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Too Motivated?

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  • Van den Steen, Eric

Abstract

I show that an agent's motivation to do well (objectively) may be unambiguously bad in a world with differing priors, i.e., when people openly disagree on the optimal course of action. The reason is that an agent who is strongly motivated is more likely to follow his own view of what should be done. As a result, the agent is more willing to disobey his principal's orders when the two of them disagree on the right course of action. This effect has a number of implications. First of all, agents who are subject to authority will have low-powered incentive pay. Second, intrinsically motivated agents will be more likely to disobey and less likely to be subject to authority. Firms with intrinsically motivated agents will need to rely on other methods than authority for coordination. Moreover, an increase in intrinsic motivation may decrease all players' expected utility, so that it may be optimal for a firm to look for employees with low intrinsic motivation. Finally, subjective performance pay may be optimal, even when the true outcome of the project is perfectly measurable and contractible. Through this analysis, the paper identifies an important difference between differing priors and private benefits (or private information): with differing priors, pay-for-performance can create agency problems rather than solving them.

Suggested Citation

  • Van den Steen, Eric, 2005. "Too Motivated?," Working papers 18180, Massachusetts Institute of Technology (MIT), Sloan School of Management.
  • Handle: RePEc:mit:sloanp:18180
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    File URL: http://hdl.handle.net/1721.1/18180
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    References listed on IDEAS

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    Cited by:

    1. Di Maggio, Marco, 2009. "Sweet Talk: A Theory of Persuasion," MPRA Paper 18697, University Library of Munich, Germany.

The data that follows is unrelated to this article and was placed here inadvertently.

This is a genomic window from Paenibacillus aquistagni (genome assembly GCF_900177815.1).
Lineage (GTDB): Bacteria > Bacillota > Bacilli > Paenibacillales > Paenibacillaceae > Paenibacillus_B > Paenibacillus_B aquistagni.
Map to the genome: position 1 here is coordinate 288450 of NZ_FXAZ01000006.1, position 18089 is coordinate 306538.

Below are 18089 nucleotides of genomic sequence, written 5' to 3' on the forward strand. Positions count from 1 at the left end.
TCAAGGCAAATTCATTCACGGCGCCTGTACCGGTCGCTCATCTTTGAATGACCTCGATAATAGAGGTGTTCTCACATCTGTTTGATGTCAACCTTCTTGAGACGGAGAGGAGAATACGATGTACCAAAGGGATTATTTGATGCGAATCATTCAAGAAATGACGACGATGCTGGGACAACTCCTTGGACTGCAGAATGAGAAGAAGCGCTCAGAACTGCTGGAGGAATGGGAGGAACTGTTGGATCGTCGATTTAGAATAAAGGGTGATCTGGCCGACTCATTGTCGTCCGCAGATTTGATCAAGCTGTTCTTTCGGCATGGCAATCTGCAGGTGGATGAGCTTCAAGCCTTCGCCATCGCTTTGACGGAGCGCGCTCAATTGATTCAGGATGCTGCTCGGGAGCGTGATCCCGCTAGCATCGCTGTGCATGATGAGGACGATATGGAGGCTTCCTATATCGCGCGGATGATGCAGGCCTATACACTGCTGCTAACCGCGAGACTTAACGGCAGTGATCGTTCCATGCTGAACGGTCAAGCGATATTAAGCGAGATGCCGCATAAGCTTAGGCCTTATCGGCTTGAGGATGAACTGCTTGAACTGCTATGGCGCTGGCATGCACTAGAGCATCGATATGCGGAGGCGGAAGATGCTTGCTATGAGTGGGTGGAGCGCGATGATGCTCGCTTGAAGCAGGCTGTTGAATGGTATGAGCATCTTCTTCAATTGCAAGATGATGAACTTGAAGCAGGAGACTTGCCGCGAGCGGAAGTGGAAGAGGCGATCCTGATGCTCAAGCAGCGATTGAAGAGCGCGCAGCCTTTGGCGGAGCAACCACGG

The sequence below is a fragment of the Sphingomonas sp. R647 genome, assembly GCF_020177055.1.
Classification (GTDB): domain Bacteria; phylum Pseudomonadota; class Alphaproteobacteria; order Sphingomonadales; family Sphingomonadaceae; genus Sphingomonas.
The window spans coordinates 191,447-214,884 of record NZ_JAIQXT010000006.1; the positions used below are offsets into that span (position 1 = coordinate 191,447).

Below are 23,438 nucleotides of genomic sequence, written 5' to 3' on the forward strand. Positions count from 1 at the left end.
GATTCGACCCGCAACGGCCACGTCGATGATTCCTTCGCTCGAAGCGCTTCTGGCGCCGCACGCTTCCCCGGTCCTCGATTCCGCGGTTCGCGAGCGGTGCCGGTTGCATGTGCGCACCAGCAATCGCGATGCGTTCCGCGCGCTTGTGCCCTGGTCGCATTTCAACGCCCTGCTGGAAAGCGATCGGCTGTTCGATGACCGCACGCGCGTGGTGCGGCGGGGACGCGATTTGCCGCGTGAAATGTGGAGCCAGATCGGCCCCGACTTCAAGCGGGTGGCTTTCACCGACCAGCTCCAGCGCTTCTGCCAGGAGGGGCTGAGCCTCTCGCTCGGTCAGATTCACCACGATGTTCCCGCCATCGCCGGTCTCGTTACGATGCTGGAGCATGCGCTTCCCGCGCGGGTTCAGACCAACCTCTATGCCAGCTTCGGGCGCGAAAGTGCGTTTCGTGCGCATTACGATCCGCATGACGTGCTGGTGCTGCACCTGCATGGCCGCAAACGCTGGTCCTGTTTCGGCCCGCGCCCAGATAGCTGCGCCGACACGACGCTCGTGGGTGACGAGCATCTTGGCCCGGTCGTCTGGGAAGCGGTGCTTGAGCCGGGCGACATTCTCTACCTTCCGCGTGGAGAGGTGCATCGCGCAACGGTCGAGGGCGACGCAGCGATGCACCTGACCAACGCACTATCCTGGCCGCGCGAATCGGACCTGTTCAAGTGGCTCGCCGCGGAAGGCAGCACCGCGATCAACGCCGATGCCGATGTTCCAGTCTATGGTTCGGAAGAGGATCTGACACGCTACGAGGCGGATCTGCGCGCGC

2. Marie-Louise Vierø, 2012. "Contracting in Vague Environments," American Economic Journal: Microeconomics, American Economic Association, vol. 4(2), pages 104-130, May.
    3. Emilios Galariotis & Christophe Villa & Nurmukhammad Yusupov, 2011. "Recent Advances in Lending to the Poor with Asymmetric Information," Journal of Development Studies, Taylor & Francis Journals, vol. 47(9), pages 1371-1390, July.
    4. Eric Van den Steen, 2010. "Interpersonal Authority in a Theory of the Firm," American Economic Review, American Economic Association, vol. 100(1), pages 466-490, March.
    5. de la Rosa, Leonidas Enrique, 2011. "Overconfidence and moral hazard," Games and Economic Behavior, Elsevier, vol. 73(2), pages 429-451.
    6. Jed De Varo & Suraj Prasad, 2015. "The Relationship between Delegation and Incentives Across Occupations: Evidence and Theory," Journal of Industrial Economics, Wiley Blackwell, vol. 63(2), pages 279-312, June.
    7. Kohei Kawamura, 2015. "Confidence and competence in communication," Theory and Decision, Springer, vol. 78(2), pages 233-259, February.
    8. Augustin Landier & David Sraer & David Thesmar, 2009. "Financial Risk Management: When Does Independence Fail?," American Economic Review, American Economic Association, vol. 99(2), pages 454-458, May.

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    agent motivation;

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